CONSUMER spending will likely pick up next year due to factors such as higher economic growth, a steady jobless rate, and easing inflation, a Fitch Group unit said.
“Our forecast for year-on-year growth in consumer spending in the Philippines over 2024 is in line with our country risk team’s forecast that the economy will grow by a real rate of 6.2 percent year on year over the year,” BMI Country Risk & Industry Research said in a November 3 commentary.
The Fitch unit noted that consumer confidence, while still negative, had improved to its highest reading since the second quarter of last year to -9.6 in the third quarter of 2023.
“The rising consumer optimism is fuelled by a more favorable job market with more jobs and permanent employment, as well as higher incomes and remittances,” it said.
Household spending was forecast to expand by 6.3 percent next year, equivalent to P12.8 trillion at 2010 prices, with purchasing power to be supported by real wage growth. The Fitch unit’s 2023 projection, in comparison, is that of 5.5 percent year-on-year growth to P12 trillion.
As a percentage of gross domestic product, real private final consumption was forecast to rise to 76.1 percent next year from 75.3 percent in 2021.
The economy is expected to grow by 6.2 percent next year, up from 5.3 percent in 2023, while unemployment Is projected to stay steady at 6.3 percent. Inflation, meanwhile, was forecast to slow to 4.0 percent in 2024 from 6.1 percent this year.
Spending could be constrained by a weaker peso, however, which BMI said would likely depreciate to P56.80 against the dollar next year from P55.60 in 2023.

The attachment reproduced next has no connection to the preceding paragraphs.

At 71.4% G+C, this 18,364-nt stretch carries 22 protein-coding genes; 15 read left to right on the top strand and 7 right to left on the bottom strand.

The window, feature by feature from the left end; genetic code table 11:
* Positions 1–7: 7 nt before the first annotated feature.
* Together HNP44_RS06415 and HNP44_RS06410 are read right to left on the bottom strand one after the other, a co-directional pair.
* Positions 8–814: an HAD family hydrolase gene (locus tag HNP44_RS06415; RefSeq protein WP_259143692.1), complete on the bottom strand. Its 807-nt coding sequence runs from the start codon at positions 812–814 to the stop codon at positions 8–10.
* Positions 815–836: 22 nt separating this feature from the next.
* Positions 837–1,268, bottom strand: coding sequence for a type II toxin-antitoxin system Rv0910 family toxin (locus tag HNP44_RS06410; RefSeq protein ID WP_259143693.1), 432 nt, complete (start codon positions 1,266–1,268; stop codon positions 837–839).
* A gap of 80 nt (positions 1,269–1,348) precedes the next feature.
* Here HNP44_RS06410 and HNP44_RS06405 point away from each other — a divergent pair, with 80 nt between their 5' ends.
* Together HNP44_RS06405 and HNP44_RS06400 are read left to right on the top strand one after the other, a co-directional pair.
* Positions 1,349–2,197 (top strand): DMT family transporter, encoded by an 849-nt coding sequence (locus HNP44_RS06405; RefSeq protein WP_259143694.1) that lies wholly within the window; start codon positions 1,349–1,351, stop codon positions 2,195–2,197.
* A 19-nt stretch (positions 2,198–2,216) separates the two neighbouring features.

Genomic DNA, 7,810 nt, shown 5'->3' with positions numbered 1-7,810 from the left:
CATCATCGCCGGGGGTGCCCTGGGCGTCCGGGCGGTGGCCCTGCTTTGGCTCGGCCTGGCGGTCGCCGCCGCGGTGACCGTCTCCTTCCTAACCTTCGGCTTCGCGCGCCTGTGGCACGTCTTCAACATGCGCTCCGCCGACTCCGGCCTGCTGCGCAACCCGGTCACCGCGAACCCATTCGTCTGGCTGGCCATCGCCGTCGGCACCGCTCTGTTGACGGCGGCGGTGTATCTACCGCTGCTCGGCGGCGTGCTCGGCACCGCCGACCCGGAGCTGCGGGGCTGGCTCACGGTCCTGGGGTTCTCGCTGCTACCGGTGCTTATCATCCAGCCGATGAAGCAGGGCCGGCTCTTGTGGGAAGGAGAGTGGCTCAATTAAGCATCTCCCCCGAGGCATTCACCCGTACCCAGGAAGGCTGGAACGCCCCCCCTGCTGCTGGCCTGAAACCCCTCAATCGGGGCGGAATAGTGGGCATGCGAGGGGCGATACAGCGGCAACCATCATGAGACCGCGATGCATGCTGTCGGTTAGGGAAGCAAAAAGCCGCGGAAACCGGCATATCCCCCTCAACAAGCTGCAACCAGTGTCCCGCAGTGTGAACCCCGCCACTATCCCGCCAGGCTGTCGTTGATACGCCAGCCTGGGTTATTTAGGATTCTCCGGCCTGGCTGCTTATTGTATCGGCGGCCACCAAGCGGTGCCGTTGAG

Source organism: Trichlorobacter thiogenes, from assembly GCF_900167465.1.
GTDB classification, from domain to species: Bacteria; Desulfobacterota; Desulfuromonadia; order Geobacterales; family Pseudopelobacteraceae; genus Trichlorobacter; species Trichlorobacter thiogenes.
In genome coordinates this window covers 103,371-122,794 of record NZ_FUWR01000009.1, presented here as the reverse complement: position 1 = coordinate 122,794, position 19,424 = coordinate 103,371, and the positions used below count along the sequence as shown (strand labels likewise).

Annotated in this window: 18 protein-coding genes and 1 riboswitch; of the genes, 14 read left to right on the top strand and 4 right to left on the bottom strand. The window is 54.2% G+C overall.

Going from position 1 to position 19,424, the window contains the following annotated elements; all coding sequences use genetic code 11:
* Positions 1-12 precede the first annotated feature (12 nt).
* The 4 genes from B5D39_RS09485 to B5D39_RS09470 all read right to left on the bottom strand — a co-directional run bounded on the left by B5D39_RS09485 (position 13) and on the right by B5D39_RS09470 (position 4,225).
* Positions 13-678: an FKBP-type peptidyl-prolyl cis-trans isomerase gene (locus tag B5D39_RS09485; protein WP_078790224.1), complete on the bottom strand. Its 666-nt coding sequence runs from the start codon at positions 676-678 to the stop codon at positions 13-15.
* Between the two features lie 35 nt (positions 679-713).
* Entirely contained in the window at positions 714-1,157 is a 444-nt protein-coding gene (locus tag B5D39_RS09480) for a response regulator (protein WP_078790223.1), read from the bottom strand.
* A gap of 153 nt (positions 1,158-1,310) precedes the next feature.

“For the Philippines, which remains heavily reliant on imports to meet local demand, this will provide further headwinds as imports will become costlier,” it added.
Still, given likely economic growth and inflation gains, BMI said, “We believe this backdrop will significantly mean that consumer spending over 2024 will remain stable.”
Inflation also remains a risk to the spending outlook and the Fitch unit said that if the rate stayed at the 4.0-percent level “for longer than anticipated,” the impact on household purchasing power could worsen.
As for the peso, a weakening could lead to reduced remittances, putting pressure on households with fixed expenditures.
High household debt levels were also flagged. While central banks could start cutting rates next year, these are not expected to fall to pre-2022 lows, “meaning that customers and households will need to adjust to higher interest rates for the foreseeable future.”
“[T]he risk to consumer spending is that the cost of servicing this debt (taken on during a low interest rate environment) at higher interest rates becomes a larger than anticipated draw on disposable incomes, to a point where consumers have to cut back spending, especially in more non-essential segments,” BMI said.
Other challenges to the spending outlook include sticky prices, negative wealth effects from weaker property and share prices, an uptick in employment due to the global economic slowdown, and the continued impact of the Russia-Ukraine war.
In all, BMI said that “we hold a positive outlook for consumer spending in the Philippines over 2024, as the economic recovery feeds through to strong real consumer spending growth over the year.”
“Our consumer spending outlook will be more positive, relative to 2023, as economic growth persists and consumption levels normalize,” it added.
“Easing inflationary pressures and healthy employment will form the base for stable consumer spending. Risks to this outlook would be higher than anticipated inflation and more aggressive economic weakness, which will weigh heavier on household purchasing power.